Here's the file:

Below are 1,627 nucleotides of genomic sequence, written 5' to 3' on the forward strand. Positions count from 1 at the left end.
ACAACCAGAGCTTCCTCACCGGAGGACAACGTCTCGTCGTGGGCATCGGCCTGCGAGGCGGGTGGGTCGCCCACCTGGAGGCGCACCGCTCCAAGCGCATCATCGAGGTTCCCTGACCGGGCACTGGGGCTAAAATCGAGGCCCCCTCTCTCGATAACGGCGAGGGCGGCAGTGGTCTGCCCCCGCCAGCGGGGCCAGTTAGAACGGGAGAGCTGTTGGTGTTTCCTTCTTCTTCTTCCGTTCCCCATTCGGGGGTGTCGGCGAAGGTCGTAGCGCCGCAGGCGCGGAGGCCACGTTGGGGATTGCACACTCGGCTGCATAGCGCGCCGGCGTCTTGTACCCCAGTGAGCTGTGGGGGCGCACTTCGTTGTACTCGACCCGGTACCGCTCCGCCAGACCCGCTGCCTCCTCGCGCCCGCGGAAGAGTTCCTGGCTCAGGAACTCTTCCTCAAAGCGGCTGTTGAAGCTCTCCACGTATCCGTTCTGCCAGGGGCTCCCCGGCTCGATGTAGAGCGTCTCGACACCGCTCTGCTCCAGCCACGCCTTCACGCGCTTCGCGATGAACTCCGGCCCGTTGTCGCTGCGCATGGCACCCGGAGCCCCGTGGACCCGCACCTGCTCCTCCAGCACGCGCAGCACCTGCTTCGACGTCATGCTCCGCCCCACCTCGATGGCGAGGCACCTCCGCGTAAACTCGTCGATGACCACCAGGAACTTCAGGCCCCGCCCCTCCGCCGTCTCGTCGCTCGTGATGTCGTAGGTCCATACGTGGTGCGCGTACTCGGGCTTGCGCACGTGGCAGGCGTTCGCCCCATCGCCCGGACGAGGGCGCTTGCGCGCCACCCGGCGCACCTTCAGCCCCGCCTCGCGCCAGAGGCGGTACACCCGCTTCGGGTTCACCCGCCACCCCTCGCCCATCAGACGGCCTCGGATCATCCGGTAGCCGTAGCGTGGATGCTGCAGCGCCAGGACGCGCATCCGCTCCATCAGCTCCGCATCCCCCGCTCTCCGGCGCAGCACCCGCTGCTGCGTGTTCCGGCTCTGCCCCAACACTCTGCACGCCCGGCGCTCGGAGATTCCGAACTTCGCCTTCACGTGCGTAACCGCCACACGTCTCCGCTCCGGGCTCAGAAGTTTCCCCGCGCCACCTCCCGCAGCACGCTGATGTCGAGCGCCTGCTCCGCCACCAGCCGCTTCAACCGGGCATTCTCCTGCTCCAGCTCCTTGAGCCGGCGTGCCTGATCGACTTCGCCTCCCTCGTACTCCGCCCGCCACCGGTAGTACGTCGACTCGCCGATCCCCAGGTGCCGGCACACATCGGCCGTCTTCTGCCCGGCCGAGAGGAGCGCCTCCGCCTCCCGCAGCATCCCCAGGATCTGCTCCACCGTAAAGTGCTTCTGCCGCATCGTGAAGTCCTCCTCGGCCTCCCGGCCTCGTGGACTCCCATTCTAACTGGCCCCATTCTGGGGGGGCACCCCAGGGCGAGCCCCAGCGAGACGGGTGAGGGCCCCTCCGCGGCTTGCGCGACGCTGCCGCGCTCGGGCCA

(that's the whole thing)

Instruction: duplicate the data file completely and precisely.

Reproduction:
Below are 1,627 nucleotides of genomic sequence, written 5' to 3' on the forward strand. Positions count from 1 at the left end.
ACAACCAGAGCTTCCTCACCGGAGGACAACGTCTCGTCGTGGGCATCGGCCTGCGAGGCGGGTGGGTCGCCCACCTGGAGGCGCACCGCTCCAAGCGCATCATCGAGGTTCCCTGACCGGGCACTGGGGCTAAAATCGAGGCCCCCTCTCTCGATAACGGCGAGGGCGGCAGTGGTCTGCCCCCGCCAGCGGGGCCAGTTAGAACGGGAGAGCTGTTGGTGTTTCCTTCTTCTTCTTCCGTTCCCCATTCGGGGGTGTCGGCGAAGGTCGTAGCGCCGCAGGCGCGGAGGCCACGTTGGGGATTGCACACTCGGCTGCATAGCGCGCCGGCGTCTTGTACCCCAGTGAGCTGTGGGGGCGCACTTCGTTGTACTCGACCCGGTACCGCTCCGCCAGACCCGCTGCCTCCTCGCGCCCGCGGAAGAGTTCCTGGCTCAGGAACTCTTCCTCAAAGCGGCTGTTGAAGCTCTCCACGTATCCGTTCTGCCAGGGGCTCCCCGGCTCGATGTAGAGCGTCTCGACACCGCTCTGCTCCAGCCACGCCTTCACGCGCTTCGCGATGAACTCCGGCCCGTTGTCGCTGCGCATGGCACCCGGAGCCCCGTGGACCCGCACCTGCTCCTCCAGCACGCGCAGCACCTGCTTCGACGTCATGCTCCGCCCCACCTCGATGGCGAGGCACCTCCGCGTAAACTCGTCGATGACCACCAGGAACTTCAGGCCCCGCCCCTCCGCCGTCTCGTCGCTCGTGATGTCGTAGGTCCATACGTGGTGCGCGTACTCGGGCTTGCGCACGTGGCAGGCGTTCGCCCCATCGCCCGGACGAGGGCGCTTGCGCGCCACCCGGCGCACCTTCAGCCCCGCCTCGCGCCAGAGGCGGTACACCCGCTTCGGGTTCACCCGCCACCCCTCGCCCATCAGACGGCCTCGGATCATCCGGTAGCCGTAGCGTGGATGCTGCAGCGCCAGGACGCGCATCCGCTCCATCAGCTCCGCATCCCCCGCTCTCCGGCGCAGCACCCGCTGCTGCGTGTTCCGGCTCTGCCCCAACACTCTGCACGCCCGGCGCTCGGAGATTCCGAACTTCGCCTTCACGTGCGTAACCGCCACACGTCTCCGCTCCGGGCTCAGAAGTTTCCCCGCGCCACCTCCCGCAGCACGCTGATGTCGAGCGCCTGCTCCGCCACCAGCCGCTTCAACCGGGCATTCTCCTGCTCCAGCTCCTTGAGCCGGCGTGCCTGATCGACTTCGCCTCCCTCGTACTCCGCCCGCCACCGGTAGTACGTCGACTCGCCGATCCCCAGGTGCCGGCACACATCGGCCGTCTTCTGCCCGGCCGAGAGGAGCGCCTCCGCCTCCCGCAGCATCCCCAGGATCTGCTCCACCGTAAAGTGCTTCTGCCGCATCGTGAAGTCCTCCTCGGCCTCCCGGCCTCGTGGACTCCCATTCTAACTGGCCCCATTCTGGGGGGGCACCCCAGGGCGAGCCCCAGCGAGACGGGTGAGGGCCCCTCCGCGGCTTGCGCGACGCTGCCGCGCTCGGGCCA